The house has seen many special events. One of Georgetown’s residents remembers a band playing in what is now the upstairs library while couples danced on the balcony during a Southwestern prom night. Another, cousin to the Henderson’s, remembers the sideboard in the kitchen loaded with desserts for the holidays and lights bouncing off of the beveled glass. The prisms still march across the floors when the sun is shining.
Due to the close proximity of the campus, the Sells house was “campusized” and since shorts were forbidden on the Southwestern University campus, they were also forbidden in the Sells house and grounds, even when mowing the lawn. The story goes that this unfortunate event occurred when the girls were caught sneaking over to the house to sunbathe on the sleeping porch. (Now the French Room).
One of the most tragic events reported was the death of Mrs. (Olive) Sells in 1921. She was electrocuted in one of the bathtubs while attempting to regulate the controls of an electric wall heater.
The carriage house, believed to be older than the current house, was turned into apartments for Southwestern University students before the Second World War. Dan Moody, the famous Texas State Prosecutor who fought the Ku Klux Klan, reputedly lived there. At the same time, many Georgetown residents who had habitable outbuildings were asked to convert them into housing for military men who were stationed here for maneuvers on Southwestern campus during WWII and the Carriage House may have been turned into housing at that time. We leave you to speculate and decide which scenario to believe.
It is during the Brooks’ family residence that some of the most interesting stories derive. During their sojourn, the guest parlor was filled with boxes of old Sears catalogues. Mrs. Brooks was a member of the Georgetown Garden Club, and she hosted an annual flower-arranging contest in which every room housed gorgeous arrangements. Guests had to view the arrangements by walking through aisles of boxes. Another story concerns Mr. Brooks. With his easy access to Sears items, he took advantage of the craze for siding and covered the carriage house. When the siding was removed in the 1990’s, the carriage doors, hayloft, windows, Dutch door and hardware were found, exactly as they had been, approximately thirty years ago.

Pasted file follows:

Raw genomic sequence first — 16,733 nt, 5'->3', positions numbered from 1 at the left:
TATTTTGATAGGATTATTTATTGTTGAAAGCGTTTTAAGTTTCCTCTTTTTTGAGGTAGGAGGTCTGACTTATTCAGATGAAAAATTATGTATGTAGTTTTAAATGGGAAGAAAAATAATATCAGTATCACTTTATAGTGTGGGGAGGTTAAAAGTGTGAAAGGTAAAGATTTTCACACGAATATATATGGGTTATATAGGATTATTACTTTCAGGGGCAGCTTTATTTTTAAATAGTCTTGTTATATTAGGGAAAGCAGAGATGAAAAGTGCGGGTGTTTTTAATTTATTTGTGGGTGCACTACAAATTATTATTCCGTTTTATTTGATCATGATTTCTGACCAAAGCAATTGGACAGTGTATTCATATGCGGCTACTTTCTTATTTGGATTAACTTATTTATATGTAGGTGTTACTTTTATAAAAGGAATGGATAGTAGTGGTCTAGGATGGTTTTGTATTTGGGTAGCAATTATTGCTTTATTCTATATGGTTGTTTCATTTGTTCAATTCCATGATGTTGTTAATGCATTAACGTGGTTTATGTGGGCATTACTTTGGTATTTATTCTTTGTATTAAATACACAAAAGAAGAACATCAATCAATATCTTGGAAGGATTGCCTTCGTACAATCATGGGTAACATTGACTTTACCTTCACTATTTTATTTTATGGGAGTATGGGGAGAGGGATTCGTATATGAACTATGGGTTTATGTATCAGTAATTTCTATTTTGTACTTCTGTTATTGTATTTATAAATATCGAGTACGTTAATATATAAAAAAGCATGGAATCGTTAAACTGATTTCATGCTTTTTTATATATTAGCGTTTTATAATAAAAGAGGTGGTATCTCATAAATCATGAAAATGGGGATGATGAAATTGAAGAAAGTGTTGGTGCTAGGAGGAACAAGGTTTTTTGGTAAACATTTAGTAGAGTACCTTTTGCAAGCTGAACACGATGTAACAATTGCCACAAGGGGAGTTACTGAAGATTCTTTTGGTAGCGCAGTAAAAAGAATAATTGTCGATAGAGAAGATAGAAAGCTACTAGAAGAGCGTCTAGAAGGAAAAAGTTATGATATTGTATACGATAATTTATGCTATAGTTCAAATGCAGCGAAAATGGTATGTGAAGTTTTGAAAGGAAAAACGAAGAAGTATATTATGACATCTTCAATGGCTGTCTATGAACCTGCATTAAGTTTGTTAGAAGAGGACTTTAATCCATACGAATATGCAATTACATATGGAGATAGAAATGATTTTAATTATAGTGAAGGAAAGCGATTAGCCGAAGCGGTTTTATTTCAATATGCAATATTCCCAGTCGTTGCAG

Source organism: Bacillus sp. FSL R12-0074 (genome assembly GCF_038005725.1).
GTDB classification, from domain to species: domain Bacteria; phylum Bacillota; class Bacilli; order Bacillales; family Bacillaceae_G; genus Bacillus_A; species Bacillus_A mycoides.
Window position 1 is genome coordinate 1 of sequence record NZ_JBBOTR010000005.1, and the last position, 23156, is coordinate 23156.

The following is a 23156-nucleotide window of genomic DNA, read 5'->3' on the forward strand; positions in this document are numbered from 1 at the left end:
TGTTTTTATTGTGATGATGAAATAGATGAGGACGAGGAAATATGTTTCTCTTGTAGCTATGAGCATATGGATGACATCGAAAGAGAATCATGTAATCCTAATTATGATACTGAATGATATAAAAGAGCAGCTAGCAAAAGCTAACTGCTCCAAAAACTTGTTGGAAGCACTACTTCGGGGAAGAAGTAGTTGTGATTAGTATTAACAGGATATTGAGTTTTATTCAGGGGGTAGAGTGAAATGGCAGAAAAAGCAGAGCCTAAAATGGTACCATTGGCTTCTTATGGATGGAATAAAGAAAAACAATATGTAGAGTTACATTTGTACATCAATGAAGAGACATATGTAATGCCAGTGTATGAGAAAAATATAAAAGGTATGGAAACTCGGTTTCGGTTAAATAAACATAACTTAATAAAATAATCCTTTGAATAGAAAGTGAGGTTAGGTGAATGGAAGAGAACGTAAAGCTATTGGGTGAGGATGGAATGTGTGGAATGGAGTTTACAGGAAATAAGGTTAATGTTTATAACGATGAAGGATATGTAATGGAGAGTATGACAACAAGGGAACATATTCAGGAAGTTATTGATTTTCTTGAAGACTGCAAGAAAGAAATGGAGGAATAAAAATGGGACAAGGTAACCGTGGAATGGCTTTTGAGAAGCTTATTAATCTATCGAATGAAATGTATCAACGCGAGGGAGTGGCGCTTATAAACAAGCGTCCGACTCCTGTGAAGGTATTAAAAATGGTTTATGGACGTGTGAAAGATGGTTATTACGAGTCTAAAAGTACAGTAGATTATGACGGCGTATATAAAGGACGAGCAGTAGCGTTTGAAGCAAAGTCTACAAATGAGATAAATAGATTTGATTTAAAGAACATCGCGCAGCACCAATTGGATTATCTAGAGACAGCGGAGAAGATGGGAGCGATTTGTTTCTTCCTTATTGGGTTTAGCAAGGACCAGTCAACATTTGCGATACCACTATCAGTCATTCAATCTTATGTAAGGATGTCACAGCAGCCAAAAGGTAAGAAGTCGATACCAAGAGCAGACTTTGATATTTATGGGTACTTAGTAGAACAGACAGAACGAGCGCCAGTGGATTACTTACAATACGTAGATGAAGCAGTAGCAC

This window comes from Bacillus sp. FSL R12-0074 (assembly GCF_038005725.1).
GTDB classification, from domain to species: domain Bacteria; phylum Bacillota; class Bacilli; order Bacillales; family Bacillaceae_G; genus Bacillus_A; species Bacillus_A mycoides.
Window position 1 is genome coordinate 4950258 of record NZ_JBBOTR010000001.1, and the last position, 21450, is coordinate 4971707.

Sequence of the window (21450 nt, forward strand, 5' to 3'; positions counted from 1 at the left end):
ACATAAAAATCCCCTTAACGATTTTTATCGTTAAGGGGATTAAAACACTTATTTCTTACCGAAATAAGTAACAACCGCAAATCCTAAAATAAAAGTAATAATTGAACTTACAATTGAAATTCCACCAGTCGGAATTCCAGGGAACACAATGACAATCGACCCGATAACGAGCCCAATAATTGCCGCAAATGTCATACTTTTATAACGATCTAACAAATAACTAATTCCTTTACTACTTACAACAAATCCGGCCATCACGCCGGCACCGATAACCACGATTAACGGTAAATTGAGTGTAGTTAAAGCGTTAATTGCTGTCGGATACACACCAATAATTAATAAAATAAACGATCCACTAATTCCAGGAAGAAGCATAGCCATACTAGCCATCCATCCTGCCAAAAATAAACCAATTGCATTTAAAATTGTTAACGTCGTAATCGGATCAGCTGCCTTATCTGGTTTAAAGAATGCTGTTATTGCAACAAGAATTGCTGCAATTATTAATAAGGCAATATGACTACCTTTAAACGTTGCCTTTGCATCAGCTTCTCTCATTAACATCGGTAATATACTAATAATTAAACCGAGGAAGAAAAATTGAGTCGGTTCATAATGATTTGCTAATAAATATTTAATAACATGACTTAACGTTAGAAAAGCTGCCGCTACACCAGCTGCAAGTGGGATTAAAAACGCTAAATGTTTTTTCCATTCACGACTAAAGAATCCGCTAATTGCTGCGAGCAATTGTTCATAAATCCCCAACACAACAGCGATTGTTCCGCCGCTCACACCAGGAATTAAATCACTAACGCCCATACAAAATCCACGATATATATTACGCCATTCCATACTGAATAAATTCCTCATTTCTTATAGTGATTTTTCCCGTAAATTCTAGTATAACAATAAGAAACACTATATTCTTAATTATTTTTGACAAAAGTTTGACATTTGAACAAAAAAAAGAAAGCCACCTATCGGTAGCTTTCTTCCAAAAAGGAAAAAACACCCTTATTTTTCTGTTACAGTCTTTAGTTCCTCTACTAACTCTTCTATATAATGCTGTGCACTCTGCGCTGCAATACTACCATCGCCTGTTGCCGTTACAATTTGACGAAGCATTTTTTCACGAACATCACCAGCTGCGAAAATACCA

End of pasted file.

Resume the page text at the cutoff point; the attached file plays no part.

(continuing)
Many guests have enjoyed watching the gold fish pond. This was built by the Wiley’s to replace an earlier pond in a raised frame. This earlier pond was built over the site of a large wooden cistern house that was dismantled. The cistern house is said to have been among the last of its kind in Georgetown. The wood was used for other buildings on the property.
Throughout the gardens, paths and ornaments are contrived from marble pieces and slabs found at the back of the property, quite likely from an ornate mantel or other pieces in Dr. Hyer’s home until it was destroyed by fire.
About the house/rooms
Guests will enjoy sitting of the large, wraparound front veranda or strolling in the gardens located behind the house. Inside, a charming parlor located downstairs is available for watching cable television or reading and a large but cozy library on the second floor provides a spot to read, play games or relax and visit with fellow travelers.
The San Gabriel House offers five spacious second-floor guestrooms, each with its own private bath. The rooms are lavishly appointed with each guest’s ultimate comfort in mind and include a comfortable easy chair, lamps for reading and top-of-the-line pillow top mattresses.